Property, peace and honour: neighbourhood justice in Communist Berlin

Betts, Paul (2008) Property, peace and honour: neighbourhood justice in Communist Berlin. Past and Present, 201 (1). pp. 215-254. ISSN 0031-2746

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By now we are all quite familiar with the stock supply of crude epithets used to describe East Germany's failed socialist state, ranging from SED-Tyranny, Red Totalitarianism, Stalin's Puppet, Stasi-State, Unrechtsstaat and, perhaps most charitably, ‘welfare dictatorship’, to name but a few. Since the early 1990s dozens of best-selling histories, television programmes and exhibitions have helped popularize these images by repeatedly trawling the GDR's lurid underworld of unfreedom, surveillance and mass-produced misery. Anna Funder's novel, Stasiland, published amid great fanfare in 2005, is only one recent instalment in this fascination with the ‘wild, wild East’, painting as it does an image of GDR life dominated by Stasi henchmen, ideological cranks, shameless opportunists and crushed idealists. Even though most historians have refrained from such black-and-white renderings, a good deal of recent historiography continues to portray the GDR as twentieth-century Germany's ‘second dictatorship’, in effect framing its history in terms of its more famous forerunner's patent abuse of state power, civil law and designated ‘enemies of the state’.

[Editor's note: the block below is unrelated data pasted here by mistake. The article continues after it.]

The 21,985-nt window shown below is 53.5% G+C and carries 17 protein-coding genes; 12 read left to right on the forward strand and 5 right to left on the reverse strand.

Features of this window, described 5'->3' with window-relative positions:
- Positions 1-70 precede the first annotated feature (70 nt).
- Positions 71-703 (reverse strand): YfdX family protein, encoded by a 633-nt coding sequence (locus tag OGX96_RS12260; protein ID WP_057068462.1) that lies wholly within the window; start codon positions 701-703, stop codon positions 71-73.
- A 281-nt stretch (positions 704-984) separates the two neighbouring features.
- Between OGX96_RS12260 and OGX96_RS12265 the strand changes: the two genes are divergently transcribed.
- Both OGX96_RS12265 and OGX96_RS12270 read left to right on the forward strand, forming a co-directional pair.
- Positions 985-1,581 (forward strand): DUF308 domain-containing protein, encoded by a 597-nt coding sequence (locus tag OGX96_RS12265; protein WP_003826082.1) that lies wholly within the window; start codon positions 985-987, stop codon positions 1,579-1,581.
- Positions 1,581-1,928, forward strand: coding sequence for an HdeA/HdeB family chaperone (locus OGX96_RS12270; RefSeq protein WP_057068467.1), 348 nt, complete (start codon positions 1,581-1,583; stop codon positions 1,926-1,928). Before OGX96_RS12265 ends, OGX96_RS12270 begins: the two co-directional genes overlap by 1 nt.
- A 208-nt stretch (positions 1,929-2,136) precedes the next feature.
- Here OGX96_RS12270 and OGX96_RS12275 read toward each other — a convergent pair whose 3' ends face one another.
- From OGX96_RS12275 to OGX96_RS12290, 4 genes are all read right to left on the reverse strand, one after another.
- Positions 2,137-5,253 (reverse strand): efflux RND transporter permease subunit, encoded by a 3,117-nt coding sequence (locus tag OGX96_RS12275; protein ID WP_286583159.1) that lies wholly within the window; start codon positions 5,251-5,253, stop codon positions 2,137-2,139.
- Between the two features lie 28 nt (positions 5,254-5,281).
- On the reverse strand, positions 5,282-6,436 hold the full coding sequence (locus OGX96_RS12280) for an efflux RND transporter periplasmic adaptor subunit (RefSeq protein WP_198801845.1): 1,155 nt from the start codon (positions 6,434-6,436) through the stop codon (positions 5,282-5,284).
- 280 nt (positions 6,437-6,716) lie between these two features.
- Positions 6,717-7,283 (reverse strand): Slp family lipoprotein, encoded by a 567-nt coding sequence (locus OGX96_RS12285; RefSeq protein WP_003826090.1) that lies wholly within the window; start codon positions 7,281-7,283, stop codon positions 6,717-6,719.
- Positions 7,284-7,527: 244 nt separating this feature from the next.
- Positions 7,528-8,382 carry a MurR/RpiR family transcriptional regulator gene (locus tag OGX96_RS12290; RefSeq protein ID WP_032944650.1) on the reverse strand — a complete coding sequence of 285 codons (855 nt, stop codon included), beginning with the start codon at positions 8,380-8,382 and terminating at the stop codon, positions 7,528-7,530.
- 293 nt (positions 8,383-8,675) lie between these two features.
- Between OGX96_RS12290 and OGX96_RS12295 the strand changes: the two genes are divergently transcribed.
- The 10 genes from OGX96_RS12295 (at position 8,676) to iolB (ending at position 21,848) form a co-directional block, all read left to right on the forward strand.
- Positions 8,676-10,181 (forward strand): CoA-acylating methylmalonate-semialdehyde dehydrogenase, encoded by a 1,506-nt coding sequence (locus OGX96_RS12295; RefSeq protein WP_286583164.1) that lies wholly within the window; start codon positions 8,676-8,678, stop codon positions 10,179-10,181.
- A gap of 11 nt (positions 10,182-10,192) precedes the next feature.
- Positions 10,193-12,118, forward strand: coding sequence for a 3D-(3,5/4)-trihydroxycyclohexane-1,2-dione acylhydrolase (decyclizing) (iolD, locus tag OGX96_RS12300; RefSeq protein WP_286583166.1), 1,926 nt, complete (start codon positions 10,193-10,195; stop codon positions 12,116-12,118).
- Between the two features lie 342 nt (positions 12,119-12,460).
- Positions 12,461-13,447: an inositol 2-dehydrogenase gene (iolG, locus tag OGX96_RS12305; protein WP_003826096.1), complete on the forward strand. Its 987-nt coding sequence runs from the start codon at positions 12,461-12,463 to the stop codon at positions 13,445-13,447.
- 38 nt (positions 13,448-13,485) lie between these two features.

Item Type: Article
Schools and Departments: School of History, Art History and Philosophy > History
Subjects: D History General and Old World > DD History of Germany > DD280 East Germany
Depositing User: Paul Betts
Date Deposited: 06 Feb 2012 19:40
Last Modified: 07 Aug 2012 13:12
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